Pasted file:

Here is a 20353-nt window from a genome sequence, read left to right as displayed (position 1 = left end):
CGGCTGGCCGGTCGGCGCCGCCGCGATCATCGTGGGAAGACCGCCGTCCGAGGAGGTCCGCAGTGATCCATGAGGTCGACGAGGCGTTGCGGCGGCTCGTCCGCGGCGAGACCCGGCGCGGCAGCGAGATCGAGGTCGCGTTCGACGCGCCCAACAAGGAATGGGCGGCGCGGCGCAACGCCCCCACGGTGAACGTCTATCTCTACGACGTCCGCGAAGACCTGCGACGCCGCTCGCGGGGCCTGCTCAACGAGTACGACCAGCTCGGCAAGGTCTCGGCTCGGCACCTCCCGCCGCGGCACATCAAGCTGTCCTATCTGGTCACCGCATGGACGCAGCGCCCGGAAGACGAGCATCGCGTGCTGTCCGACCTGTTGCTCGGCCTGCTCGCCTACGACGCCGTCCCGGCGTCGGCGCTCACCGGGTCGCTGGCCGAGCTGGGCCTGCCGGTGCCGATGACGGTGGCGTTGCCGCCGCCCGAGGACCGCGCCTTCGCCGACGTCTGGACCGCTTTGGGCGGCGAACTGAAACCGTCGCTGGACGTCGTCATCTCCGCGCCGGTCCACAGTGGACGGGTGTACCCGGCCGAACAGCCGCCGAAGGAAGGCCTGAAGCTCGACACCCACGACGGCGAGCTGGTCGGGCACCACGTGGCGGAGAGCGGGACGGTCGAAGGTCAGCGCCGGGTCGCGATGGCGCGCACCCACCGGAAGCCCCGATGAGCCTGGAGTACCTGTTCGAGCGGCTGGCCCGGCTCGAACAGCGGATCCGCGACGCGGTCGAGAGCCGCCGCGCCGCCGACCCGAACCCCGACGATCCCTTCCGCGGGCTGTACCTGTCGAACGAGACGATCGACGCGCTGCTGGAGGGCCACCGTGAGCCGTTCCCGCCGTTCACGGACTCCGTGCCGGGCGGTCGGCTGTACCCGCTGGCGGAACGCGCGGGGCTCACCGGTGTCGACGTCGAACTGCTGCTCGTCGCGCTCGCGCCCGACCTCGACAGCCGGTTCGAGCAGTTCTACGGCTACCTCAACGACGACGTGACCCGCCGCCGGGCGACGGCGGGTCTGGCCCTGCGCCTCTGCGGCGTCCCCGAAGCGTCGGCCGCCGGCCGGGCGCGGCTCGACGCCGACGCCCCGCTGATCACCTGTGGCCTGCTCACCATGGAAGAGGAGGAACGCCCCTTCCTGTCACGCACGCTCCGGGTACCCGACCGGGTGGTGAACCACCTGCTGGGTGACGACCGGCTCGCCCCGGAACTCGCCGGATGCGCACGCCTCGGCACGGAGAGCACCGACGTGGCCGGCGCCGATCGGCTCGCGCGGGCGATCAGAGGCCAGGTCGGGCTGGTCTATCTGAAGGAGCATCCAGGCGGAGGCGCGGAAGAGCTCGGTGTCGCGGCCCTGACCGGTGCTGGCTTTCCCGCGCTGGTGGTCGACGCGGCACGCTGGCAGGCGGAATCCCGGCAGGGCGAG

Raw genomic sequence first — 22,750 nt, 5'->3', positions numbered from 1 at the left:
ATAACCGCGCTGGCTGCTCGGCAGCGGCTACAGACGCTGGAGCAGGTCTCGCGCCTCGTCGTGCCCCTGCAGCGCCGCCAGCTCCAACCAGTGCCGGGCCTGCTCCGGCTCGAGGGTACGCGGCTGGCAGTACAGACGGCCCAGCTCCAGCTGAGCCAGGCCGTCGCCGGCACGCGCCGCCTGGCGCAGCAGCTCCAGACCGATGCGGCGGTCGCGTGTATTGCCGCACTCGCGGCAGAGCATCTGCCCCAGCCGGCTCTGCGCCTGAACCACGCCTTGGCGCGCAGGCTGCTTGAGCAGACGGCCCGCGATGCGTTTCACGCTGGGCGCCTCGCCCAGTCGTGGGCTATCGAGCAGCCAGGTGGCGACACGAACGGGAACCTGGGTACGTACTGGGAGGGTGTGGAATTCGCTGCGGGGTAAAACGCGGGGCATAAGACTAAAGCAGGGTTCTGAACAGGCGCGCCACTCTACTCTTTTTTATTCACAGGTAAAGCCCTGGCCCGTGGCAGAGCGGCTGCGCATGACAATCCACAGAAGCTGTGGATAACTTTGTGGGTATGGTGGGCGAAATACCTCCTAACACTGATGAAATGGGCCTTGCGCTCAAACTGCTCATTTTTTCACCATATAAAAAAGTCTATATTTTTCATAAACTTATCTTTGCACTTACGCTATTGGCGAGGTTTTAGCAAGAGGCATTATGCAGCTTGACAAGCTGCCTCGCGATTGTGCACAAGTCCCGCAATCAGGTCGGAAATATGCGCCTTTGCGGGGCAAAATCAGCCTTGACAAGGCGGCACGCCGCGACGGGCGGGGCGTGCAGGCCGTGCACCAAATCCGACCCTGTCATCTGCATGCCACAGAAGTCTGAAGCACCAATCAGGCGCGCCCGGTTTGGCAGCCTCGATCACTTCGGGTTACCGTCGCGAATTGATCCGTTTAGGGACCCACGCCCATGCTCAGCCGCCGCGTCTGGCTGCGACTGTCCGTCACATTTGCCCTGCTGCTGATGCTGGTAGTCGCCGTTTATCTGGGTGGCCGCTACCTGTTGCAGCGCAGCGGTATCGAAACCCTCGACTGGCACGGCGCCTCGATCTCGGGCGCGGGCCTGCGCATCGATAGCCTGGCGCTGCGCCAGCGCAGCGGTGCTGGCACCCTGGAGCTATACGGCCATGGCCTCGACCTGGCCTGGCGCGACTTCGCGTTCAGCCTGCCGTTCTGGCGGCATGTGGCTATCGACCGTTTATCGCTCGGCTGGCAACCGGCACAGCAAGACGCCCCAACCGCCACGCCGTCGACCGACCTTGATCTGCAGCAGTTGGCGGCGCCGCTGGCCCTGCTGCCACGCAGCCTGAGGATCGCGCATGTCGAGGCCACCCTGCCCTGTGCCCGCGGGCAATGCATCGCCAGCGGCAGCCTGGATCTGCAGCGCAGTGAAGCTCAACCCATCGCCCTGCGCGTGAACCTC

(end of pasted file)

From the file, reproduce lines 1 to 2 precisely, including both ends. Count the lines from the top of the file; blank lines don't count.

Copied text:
Here is a 20353-nt window from a genome sequence, read left to right as displayed (position 1 = left end):
CGGCTGGCCGGTCGGCGCCGCCGCGATCATCGTGGGAAGACCGCCGTCCGAGGAGGTCCGCAGTGATCCATGAGGTCGACGAGGCGTTGCGGCGGCTCGTCCGCGGCGAGACCCGGCGCGGCAGCGAGATCGAGGTCGCGTTCGACGCGCCCAACAAGGAATGGGCGGCGCGGCGCAACGCCCCCACGGTGAACGTCTATCTCTACGACGTCCGCGAAGACCTGCGACGCCGCTCGCGGGGCCTGCTCAACGAGTACGACCAGCTCGGCAAGGTCTCGGCTCGGCACCTCCCGCCGCGGCACATCAAGCTGTCCTATCTGGTCACCGCATGGACGCAGCGCCCGGAAGACGAGCATCGCGTGCTGTCCGACCTGTTGCTCGGCCTGCTCGCCTACGACGCCGTCCCGGCGTCGGCGCTCACCGGGTCGCTGGCCGAGCTGGGCCTGCCGGTGCCGATGACGGTGGCGTTGCCGCCGCCCGAGGACCGCGCCTTCGCCGACGTCTGGACCGCTTTGGGCGGCGAACTGAAACCGTCGCTGGACGTCGTCATCTCCGCGCCGGTCCACAGTGGACGGGTGTACCCGGCCGAACAGCCGCCGAAGGAAGGCCTGAAGCTCGACACCCACGACGGCGAGCTGGTCGGGCACCACGTGGCGGAGAGCGGGACGGTCGAAGGTCAGCGCCGGGTCGCGATGGCGCGCACCCACCGGAAGCCCCGATGAGCCTGGAGTACCTGTTCGAGCGGCTGGCCCGGCTCGAACAGCGGATCCGCGACGCGGTCGAGAGCCGCCGCGCCGCCGACCCGAACCCCGACGATCCCTTCCGCGGGCTGTACCTGTCGAACGAGACGATCGACGCGCTGCTGGAGGGCCACCGTGAGCCGTTCCCGCCGTTCACGGACTCCGTGCCGGGCGGTCGGCTGTACCCGCTGGCGGAACGCGCGGGGCTCACCGGTGTCGACGTCGAACTGCTGCTCGTCGCGCTCGCGCCCGACCTCGACAGCCGGTTCGAGCAGTTCTACGGCTACCTCAACGACGACGTGACCCGCCGCCGGGCGACGGCGGGTCTGGCCCTGCGCCTCTGCGGCGTCCCCGAAGCGTCGGCCGCCGGCCGGGCGCGGCTCGACGCCGACGCCCCGCTGATCACCTGTGGCCTGCTCACCATGGAAGAGGAGGAACGCCCCTTCCTGTCACGCACGCTCCGGGTACCCGACCGGGTGGTGAACCACCTGCTGGGTGACGACCGGCTCGCCCCGGAACTCGCCGGATGCGCACGCCTCGGCACGGAGAGCACCGACGTGGCCGGCGCCGATCGGCTCGCGCGGGCGATCAGAGGCCAGGTCGGGCTGGTCTATCTGAAGGAGCATCCAGGCGGAGGCGCGGAAGAGCTCGGTGTCGCGGCCCTGACCGGTGCTGGCTTTCCCGCGCTGGTGGTCGACGCGGCACGCTGGCAGGCGGAATCCCGGCAGGGCGAG